Asylum

Fleeing Prosecution: Refugees and Asylees

Do you need petition for Asylum?

In general terms a refugee or asylum petition is initiated because of fear from a foreign national’s government. To be considered, the fear must be credible and the United States Citizen and Immigration Service (USCIS) along with United States Consulates abroad will investigate the matter thoroughly requiring substantiated evidence. We can assist you with your Asylum needs.

Refugees: Persons outside the United States who cannot return to his or her residence because of persecution or a well-founded fear of persecution on account of race, religion, nationality, political opinion or membership in a particular social group. If you think you qualify as a refugee contact us now.

If you are a foreign national, you must file I-590 application and Form G-325A, with Department of Homeland Security Officer abroad. As a part of the process you will be required to give fingerprints and have a medical examination. Once the Refugee’s application has been approved, he or she has only four months to migrate to the United States. A refugee who is admitted into the United States can adjust his or her status to Lawful Permanent Resident (LPR) after one year of continuous physical presence. Do you want to learn more about this?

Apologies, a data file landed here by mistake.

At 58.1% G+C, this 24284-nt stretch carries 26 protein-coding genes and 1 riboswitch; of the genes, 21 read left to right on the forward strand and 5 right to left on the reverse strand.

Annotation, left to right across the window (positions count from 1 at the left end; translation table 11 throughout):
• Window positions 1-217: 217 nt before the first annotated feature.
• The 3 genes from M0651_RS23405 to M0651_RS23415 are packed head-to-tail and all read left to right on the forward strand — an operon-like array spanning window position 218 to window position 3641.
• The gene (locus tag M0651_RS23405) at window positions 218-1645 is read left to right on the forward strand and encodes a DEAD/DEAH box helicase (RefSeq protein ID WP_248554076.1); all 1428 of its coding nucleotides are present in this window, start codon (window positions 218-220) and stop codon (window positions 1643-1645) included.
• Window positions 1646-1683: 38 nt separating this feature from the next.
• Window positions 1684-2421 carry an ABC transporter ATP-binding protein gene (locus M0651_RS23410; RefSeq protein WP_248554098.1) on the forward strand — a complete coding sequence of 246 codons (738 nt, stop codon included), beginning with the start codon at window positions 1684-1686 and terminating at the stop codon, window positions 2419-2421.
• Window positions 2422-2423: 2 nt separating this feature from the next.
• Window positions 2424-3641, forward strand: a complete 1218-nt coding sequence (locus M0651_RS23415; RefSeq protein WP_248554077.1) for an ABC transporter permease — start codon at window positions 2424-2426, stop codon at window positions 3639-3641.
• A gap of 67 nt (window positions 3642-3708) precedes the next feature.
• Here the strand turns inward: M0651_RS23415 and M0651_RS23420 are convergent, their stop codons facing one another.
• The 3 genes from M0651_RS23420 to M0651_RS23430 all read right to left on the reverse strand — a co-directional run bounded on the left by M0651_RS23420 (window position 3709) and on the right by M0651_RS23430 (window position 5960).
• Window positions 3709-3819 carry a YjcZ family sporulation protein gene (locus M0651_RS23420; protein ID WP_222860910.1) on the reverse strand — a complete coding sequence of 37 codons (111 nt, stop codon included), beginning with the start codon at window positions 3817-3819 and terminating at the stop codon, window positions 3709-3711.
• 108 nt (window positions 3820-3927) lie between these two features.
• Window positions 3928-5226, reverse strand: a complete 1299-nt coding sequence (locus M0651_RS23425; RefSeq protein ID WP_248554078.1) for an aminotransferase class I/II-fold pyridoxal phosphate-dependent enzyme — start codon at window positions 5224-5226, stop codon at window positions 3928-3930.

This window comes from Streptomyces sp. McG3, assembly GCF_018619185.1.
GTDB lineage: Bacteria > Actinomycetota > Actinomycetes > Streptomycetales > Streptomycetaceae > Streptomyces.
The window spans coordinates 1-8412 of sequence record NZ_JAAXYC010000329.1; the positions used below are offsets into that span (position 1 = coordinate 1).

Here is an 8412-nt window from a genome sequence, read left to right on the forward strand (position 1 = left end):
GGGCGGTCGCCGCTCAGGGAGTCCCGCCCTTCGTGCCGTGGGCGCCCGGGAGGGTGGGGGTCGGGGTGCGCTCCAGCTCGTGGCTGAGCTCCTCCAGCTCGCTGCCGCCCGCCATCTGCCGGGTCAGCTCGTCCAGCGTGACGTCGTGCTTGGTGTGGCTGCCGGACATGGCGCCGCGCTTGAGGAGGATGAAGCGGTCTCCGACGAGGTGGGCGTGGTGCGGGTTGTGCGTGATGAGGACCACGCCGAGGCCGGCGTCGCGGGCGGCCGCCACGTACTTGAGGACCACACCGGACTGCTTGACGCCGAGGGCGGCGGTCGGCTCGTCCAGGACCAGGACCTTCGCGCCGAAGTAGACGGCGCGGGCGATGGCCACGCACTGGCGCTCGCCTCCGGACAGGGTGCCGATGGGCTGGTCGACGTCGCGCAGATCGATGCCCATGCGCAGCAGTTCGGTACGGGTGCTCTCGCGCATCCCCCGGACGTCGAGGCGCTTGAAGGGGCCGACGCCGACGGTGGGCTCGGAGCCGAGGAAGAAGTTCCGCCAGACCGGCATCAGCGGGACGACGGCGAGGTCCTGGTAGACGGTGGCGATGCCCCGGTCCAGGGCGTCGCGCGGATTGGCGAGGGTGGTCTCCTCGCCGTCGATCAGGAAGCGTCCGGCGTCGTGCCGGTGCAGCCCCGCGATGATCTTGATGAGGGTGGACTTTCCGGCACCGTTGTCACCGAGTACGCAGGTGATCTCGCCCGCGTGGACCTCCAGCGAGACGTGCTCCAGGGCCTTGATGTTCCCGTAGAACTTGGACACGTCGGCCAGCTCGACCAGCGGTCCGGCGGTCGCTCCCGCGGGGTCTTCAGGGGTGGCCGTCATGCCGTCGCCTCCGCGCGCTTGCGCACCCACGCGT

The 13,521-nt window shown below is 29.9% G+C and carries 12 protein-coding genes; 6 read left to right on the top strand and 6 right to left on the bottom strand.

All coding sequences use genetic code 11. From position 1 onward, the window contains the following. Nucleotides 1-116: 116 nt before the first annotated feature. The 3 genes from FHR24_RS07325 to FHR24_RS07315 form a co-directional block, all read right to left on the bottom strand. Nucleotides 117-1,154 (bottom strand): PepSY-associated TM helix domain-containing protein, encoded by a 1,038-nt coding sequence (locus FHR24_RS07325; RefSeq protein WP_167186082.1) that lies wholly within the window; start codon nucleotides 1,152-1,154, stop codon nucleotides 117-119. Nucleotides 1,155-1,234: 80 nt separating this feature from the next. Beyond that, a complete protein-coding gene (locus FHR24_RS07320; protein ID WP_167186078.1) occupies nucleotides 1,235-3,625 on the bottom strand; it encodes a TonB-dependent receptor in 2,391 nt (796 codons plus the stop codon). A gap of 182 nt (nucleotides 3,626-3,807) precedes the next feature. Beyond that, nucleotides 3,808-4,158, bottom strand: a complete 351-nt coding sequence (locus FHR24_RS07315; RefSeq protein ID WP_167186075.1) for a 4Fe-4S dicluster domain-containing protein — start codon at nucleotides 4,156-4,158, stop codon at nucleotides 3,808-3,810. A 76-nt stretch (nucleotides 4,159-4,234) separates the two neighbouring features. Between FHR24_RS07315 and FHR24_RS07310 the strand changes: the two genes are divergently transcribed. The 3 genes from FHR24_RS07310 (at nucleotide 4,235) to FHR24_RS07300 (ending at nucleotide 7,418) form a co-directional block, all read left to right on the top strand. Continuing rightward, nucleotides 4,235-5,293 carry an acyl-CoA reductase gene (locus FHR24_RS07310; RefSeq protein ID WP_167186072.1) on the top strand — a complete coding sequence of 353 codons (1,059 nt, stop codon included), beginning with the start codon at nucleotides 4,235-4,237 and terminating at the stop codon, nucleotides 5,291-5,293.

Asylees: An asylee is a person who meets the past persecution or well-founded fear definition of a refugee under Immigration and Nationality Act (INA) section 101(a)(42), but is already physically present in the United States or is at a land border or port of entry of the U.S. at the time of seeking refugee status.

The general rule or standard is that the asylee must have a reasonable possibility of persecution. The asylee must have suffered past persecution such as a threat to life or freedom, or the infliction of harm, which is offensive in a way that is not normally tolerated. However, the fear can be of future persecution as long as it is genuine and well-founded. It is not necessary for the asylee to been the victim of physical injuries.

As with refugee status, the asylee’s persecution must be on account of race, religion, political opinion, nationality or membership in a particular social group. The asylee must be unable to return to their country of origin or to the country in which he or she last resided.

Asylum applicants will file an I-589 application along with applicable supporting documentation. Immediate family members are part of the application process. If the case is denied, an Immigration Judge will conduct a hearing to make a final determination.

A request for work authorization may be submitted (150) one-hundred and fifty days after the date on which a complete application as defined in 8 CFR 208.3(c)(3), 1208.3(c)(3) or 208(4) has been received by the Department of Homeland Security or Immigration Judge. If the asylum application is denied within the 150 days, the asylee is not eligible to apply for work authorization.

Asylees can apply for a green card after one year of continuous physical presence in the U.S. after grant of asylum.
This is important information for anyone seeking asylum in the United States.

A person requesting asylum status must do so before residing in the United States for (1) one-year or he she will be barred from applying for such status.